With the period from Lent to Pentecost now over, we are picking up again the readings from Mark’s Gospel and this being the shortest Gospel, much has already been included about Jesus, since his baptism and his time of reflection in the desert. By chapter three verse 20, we find that he has been teaching in the Synagogue, healing a man with a mental illness on the Sabbath, a day for this that many of the teachers of the law deemed as being inappropriate. 

Mark also writes of Jesus healing Peter’s mother-in-law, healing a person with leprosy, and writes about a paralysed man whose friends have lowered through the roof of a house and who Jesus has encouraged to get up and walk. Common to these things is that the people being healed had been for different reasons excluded from the faith community and those who had connected the cause of their illness as because they had done something wrong and were being punished. Jesus will have none of this. Instead, he welcomes them and tells them that they can get on and now live a full life. 

And there has been much more. Rather than fasting on the Sabbath, Jesus has been eating and drinking with the tax collectors. Letting them know that despite popular opinion God really does love them and wants them to flourish, despite the nature of their work giving them a bad reputation. And more recently Jesus and his disciples have really upset the teachers of the law by plucking heads of grain in the fields on the Sabbath, which Jesus reminds the leaders that their great King David had also done. But more importantly, he challenges these religious leaders about the way that they make faith a chore, religious practice a burden of too many pointless and fussy rules. And just before our passage he has healed a man with a withered hand, this kind and life enhancing transformation also taking place on the Sabbath. Those who witness it are already beginning to believe that Jesus’ ability, gift, in curing the sick of all sorts of disorders comes from God. God whose ways are being made clearer each day in everything that Jesus says and does. 

So how does his family react? Well, they think that he has gone mad. His upbringing had been fairly traditional and there had been only the one sign, when he went missing at the Temple, that he might later on in his life try to change the world by challenging the restrictive religious orthodoxy that controlled peoples’ lives, leaving people like the strong man in the story who is tied up, so that are tied up emotionally and spiritually. The religious leaders interpreting the law so as to make people feel negative and bad about themselves. Raising a bar about human behaviour that could never be met with them focusing on religious practices that rather than help people face the daily challenges of life, instead burdened them with unnecessary laws, and with practices of sacrifice that in the ritual hid and made a secret of God’s love and forgiveness.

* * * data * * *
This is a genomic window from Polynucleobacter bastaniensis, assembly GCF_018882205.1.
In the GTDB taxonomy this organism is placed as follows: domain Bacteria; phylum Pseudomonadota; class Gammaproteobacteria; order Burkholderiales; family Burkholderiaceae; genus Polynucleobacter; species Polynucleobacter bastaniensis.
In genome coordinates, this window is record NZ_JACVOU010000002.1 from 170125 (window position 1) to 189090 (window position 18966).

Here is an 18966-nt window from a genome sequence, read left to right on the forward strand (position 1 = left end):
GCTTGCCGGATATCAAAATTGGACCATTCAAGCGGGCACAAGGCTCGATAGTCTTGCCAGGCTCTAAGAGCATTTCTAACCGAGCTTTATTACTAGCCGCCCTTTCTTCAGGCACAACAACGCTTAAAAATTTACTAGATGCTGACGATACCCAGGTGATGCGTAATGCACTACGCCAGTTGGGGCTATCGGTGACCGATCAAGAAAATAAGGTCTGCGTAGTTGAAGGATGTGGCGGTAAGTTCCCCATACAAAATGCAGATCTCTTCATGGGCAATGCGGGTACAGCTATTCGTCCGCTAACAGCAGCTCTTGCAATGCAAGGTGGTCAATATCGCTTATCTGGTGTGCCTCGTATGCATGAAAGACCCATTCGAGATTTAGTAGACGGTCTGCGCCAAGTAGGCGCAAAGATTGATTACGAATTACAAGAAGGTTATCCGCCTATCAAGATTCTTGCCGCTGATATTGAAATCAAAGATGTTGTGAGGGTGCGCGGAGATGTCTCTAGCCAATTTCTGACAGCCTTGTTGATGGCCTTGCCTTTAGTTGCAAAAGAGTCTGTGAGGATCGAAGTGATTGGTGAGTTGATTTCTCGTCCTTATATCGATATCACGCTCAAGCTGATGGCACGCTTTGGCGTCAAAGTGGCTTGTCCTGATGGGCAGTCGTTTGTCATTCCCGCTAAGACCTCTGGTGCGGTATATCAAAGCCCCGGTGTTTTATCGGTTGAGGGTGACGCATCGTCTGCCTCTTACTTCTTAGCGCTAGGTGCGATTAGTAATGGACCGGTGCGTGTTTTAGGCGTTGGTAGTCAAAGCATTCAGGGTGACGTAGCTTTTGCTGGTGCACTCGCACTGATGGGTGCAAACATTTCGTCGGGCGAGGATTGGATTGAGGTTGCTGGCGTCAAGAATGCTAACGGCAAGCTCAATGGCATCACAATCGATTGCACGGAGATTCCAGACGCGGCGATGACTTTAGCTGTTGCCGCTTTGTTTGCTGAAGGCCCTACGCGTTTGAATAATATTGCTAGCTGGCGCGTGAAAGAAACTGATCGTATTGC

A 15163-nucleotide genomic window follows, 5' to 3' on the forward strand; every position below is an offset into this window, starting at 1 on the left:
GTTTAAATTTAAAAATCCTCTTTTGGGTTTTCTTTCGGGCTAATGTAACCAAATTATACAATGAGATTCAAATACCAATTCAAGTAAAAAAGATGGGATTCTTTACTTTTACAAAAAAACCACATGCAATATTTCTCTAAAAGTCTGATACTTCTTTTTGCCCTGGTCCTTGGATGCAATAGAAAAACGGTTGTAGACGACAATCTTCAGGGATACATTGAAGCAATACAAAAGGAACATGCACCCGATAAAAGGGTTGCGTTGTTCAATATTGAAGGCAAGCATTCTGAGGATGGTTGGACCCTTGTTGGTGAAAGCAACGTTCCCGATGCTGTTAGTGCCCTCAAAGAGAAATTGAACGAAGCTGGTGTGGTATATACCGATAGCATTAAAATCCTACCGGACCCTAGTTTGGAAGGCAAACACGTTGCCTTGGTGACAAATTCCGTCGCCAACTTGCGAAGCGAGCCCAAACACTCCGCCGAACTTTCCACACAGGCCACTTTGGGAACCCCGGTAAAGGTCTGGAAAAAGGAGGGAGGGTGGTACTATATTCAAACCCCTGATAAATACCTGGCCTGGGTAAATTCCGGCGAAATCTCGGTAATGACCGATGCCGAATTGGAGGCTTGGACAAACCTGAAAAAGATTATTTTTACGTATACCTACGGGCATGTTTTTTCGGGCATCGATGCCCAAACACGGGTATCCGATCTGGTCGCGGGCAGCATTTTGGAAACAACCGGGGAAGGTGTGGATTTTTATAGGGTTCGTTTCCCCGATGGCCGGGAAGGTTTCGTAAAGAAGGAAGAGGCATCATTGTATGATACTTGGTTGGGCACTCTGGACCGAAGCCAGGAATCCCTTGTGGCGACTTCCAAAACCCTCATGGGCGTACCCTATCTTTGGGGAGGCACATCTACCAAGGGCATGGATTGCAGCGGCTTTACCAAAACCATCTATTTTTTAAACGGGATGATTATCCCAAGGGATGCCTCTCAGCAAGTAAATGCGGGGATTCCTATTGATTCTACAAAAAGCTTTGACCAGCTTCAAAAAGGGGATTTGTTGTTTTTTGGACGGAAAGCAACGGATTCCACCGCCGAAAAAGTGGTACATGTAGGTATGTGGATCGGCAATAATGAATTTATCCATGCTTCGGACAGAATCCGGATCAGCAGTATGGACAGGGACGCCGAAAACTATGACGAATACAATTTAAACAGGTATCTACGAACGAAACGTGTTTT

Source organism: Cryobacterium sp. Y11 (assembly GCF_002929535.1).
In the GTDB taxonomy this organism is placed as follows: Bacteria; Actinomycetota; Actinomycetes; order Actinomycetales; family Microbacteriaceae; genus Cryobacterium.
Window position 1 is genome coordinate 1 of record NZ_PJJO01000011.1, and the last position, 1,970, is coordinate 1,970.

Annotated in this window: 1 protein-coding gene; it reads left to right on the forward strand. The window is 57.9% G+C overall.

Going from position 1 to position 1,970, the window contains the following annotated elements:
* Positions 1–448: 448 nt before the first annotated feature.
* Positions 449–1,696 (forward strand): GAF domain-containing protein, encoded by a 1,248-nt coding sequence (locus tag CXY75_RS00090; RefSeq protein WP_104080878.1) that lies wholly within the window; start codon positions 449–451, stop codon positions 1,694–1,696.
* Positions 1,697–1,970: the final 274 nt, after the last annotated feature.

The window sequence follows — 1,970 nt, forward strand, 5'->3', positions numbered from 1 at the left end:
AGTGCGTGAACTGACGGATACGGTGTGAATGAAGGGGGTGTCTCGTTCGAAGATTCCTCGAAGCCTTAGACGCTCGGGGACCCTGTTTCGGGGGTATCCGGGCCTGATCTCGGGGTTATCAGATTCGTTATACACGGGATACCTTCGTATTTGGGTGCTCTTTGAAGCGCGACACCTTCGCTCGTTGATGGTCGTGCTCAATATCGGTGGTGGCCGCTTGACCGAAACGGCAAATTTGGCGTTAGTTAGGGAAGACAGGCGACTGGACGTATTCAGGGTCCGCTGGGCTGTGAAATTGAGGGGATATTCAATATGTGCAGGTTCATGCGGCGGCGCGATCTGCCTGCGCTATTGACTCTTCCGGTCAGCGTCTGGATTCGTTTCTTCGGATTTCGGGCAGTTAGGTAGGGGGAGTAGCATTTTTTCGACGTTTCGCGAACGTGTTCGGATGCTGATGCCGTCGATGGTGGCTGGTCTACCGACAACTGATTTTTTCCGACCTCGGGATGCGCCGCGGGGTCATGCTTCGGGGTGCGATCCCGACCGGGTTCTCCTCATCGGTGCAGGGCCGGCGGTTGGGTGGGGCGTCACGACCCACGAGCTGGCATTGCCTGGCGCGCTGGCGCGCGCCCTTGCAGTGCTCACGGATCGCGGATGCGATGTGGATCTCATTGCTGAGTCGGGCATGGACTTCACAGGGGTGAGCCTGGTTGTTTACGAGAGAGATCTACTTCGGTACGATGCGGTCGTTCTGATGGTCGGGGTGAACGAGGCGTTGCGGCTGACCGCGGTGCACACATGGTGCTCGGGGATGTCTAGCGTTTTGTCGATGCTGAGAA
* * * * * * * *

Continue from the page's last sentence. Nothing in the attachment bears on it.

Forgiveness and reconciliation that Jesus showed through the laying down of his life but which he also recognised could be found in human generosity of spirit, the willingness to go the extra mile and give a person another chance, the willingness to look for what is good and not to focus on the negative. To do this by walking alongside people every day and making religious practices joyful and religious faith a way of making sense of life’s experiences, continuing to give hope always that God will come through and help us find a way through. 

Paul called this being raised with Christ, meaning that living the way of Jesus and together as a community of faith is always about looking out for others, especially those most broken by life, and being available both to listen and to learn from them and to truly to accept and love. 

Paul was probably a tent maker by trade and camping, caravanning is something that in the current climate of uncertainty with the necessary restrictions, increasing numbers of people are enjoying. We know that while these holiday experiences are temporary, they can help us connect more fully with what life is like and has always been like for most people. Connecting with the chores that need to be done, facing the elements of the weather in a variety of circumstances and to feel closer to the living world and God’s good earth. 

And Paul also reminds us that when we make these connections, we also come closer to having a sense of the bigger picture of things, of the connectedness of human life in the world that we share, our human life with all that lives, and to consider the wisdom of God as both beyond our understanding but made also made real to us in Jesus and so for us to make real for others, as we follow and live his way.